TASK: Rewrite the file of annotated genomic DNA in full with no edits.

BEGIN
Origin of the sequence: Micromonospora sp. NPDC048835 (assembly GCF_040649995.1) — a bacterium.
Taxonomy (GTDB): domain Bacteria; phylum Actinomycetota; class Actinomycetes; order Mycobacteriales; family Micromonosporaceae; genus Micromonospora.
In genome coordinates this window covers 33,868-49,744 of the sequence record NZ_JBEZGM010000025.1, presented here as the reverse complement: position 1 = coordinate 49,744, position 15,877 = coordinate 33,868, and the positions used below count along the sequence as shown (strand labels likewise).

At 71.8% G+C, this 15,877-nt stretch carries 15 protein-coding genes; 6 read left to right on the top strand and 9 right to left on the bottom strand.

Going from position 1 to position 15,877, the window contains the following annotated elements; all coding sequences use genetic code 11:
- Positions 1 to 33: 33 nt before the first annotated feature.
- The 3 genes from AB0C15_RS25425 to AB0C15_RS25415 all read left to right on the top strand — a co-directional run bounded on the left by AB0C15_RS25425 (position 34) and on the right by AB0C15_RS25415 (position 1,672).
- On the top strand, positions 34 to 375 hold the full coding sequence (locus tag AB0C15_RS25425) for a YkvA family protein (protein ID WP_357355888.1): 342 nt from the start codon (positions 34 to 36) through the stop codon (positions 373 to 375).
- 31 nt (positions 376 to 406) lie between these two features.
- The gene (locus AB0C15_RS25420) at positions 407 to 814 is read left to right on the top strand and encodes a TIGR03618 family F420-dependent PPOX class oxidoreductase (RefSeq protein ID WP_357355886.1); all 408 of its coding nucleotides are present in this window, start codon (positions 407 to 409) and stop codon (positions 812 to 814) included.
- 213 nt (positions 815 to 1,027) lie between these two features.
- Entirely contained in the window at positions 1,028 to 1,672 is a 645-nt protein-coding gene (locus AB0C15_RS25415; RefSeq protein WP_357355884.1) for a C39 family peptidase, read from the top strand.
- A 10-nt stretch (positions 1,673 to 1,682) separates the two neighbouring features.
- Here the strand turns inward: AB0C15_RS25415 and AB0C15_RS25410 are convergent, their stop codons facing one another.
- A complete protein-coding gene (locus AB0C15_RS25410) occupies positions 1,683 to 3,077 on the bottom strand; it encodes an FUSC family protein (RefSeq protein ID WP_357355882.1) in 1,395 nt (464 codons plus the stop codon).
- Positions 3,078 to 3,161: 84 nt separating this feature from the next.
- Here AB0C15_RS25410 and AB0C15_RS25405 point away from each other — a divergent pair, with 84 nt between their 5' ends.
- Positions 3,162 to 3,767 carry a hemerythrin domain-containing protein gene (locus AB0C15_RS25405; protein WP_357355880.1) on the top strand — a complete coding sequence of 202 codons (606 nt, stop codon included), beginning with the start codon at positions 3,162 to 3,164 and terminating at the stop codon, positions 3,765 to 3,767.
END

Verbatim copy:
Origin of the sequence: Micromonospora sp. NPDC048835 (assembly GCF_040649995.1) — a bacterium.
Taxonomy (GTDB): domain Bacteria; phylum Actinomycetota; class Actinomycetes; order Mycobacteriales; family Micromonosporaceae; genus Micromonospora.
In genome coordinates this window covers 33,868-49,744 of the sequence record NZ_JBEZGM010000025.1, presented here as the reverse complement: position 1 = coordinate 49,744, position 15,877 = coordinate 33,868, and the positions used below count along the sequence as shown (strand labels likewise).

At 71.8% G+C, this 15,877-nt stretch carries 15 protein-coding genes; 6 read left to right on the top strand and 9 right to left on the bottom strand.

Going from position 1 to position 15,877, the window contains the following annotated elements; all coding sequences use genetic code 11:
- Positions 1 to 33: 33 nt before the first annotated feature.
- The 3 genes from AB0C15_RS25425 to AB0C15_RS25415 all read left to right on the top strand — a co-directional run bounded on the left by AB0C15_RS25425 (position 34) and on the right by AB0C15_RS25415 (position 1,672).
- On the top strand, positions 34 to 375 hold the full coding sequence (locus tag AB0C15_RS25425) for a YkvA family protein (protein ID WP_357355888.1): 342 nt from the start codon (positions 34 to 36) through the stop codon (positions 373 to 375).
- 31 nt (positions 376 to 406) lie between these two features.
- The gene (locus AB0C15_RS25420) at positions 407 to 814 is read left to right on the top strand and encodes a TIGR03618 family F420-dependent PPOX class oxidoreductase (RefSeq protein ID WP_357355886.1); all 408 of its coding nucleotides are present in this window, start codon (positions 407 to 409) and stop codon (positions 812 to 814) included.
- 213 nt (positions 815 to 1,027) lie between these two features.
- Entirely contained in the window at positions 1,028 to 1,672 is a 645-nt protein-coding gene (locus AB0C15_RS25415; RefSeq protein WP_357355884.1) for a C39 family peptidase, read from the top strand.
- A 10-nt stretch (positions 1,673 to 1,682) separates the two neighbouring features.
- Here the strand turns inward: AB0C15_RS25415 and AB0C15_RS25410 are convergent, their stop codons facing one another.
- A complete protein-coding gene (locus AB0C15_RS25410) occupies positions 1,683 to 3,077 on the bottom strand; it encodes an FUSC family protein (RefSeq protein ID WP_357355882.1) in 1,395 nt (464 codons plus the stop codon).
- Positions 3,078 to 3,161: 84 nt separating this feature from the next.
- Here AB0C15_RS25410 and AB0C15_RS25405 point away from each other — a divergent pair, with 84 nt between their 5' ends.
- Positions 3,162 to 3,767 carry a hemerythrin domain-containing protein gene (locus AB0C15_RS25405; protein WP_357355880.1) on the top strand — a complete coding sequence of 202 codons (606 nt, stop codon included), beginning with the start codon at positions 3,162 to 3,164 and terminating at the stop codon, positions 3,765 to 3,767.